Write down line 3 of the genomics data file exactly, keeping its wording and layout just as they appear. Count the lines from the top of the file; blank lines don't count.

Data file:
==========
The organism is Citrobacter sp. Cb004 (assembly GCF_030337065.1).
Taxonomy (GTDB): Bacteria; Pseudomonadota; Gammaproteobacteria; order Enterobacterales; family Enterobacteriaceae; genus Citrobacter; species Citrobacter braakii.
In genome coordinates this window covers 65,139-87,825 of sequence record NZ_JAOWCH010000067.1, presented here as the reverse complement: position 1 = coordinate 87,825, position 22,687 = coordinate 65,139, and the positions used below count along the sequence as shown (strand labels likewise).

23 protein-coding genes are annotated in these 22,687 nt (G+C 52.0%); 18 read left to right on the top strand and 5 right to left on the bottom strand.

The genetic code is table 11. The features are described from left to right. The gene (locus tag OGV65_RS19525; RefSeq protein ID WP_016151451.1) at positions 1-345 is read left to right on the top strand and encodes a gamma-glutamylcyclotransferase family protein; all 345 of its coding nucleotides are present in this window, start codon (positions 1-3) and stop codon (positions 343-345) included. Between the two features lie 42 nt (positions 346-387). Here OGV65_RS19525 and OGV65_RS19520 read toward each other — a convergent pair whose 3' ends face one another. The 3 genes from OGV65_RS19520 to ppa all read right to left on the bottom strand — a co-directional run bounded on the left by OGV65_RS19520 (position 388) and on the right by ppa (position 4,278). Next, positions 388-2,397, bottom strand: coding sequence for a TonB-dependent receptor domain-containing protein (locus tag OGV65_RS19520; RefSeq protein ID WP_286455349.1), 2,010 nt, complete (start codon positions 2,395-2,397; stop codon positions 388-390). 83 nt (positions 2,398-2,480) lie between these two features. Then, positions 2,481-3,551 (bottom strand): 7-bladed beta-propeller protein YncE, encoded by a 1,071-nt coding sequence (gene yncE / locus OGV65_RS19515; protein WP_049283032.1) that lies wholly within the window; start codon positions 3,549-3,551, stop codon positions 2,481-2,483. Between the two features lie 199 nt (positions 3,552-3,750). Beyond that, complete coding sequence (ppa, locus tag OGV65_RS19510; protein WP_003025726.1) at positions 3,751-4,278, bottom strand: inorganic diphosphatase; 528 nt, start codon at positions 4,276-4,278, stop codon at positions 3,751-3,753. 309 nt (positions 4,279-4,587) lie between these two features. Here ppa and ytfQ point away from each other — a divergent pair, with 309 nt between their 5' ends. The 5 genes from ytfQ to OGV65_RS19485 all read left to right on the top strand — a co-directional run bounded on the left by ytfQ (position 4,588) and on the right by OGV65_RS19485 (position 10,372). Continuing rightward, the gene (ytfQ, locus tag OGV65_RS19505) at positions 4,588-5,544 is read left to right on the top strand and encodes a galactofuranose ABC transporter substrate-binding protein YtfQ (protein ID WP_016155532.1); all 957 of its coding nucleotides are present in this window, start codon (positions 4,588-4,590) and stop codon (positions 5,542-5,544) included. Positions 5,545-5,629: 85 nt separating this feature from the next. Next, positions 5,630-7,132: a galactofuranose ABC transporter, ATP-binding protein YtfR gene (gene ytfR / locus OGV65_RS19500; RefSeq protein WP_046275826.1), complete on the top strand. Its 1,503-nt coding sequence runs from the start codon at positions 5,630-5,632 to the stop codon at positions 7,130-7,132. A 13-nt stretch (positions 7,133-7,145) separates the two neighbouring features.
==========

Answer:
In genome coordinates this window covers 65,139-87,825 of sequence record NZ_JAOWCH010000067.1, presented here as the reverse complement: position 1 = coordinate 87,825, position 22,687 = coordinate 65,139, and the positions used below count along the sequence as shown (strand labels likewise).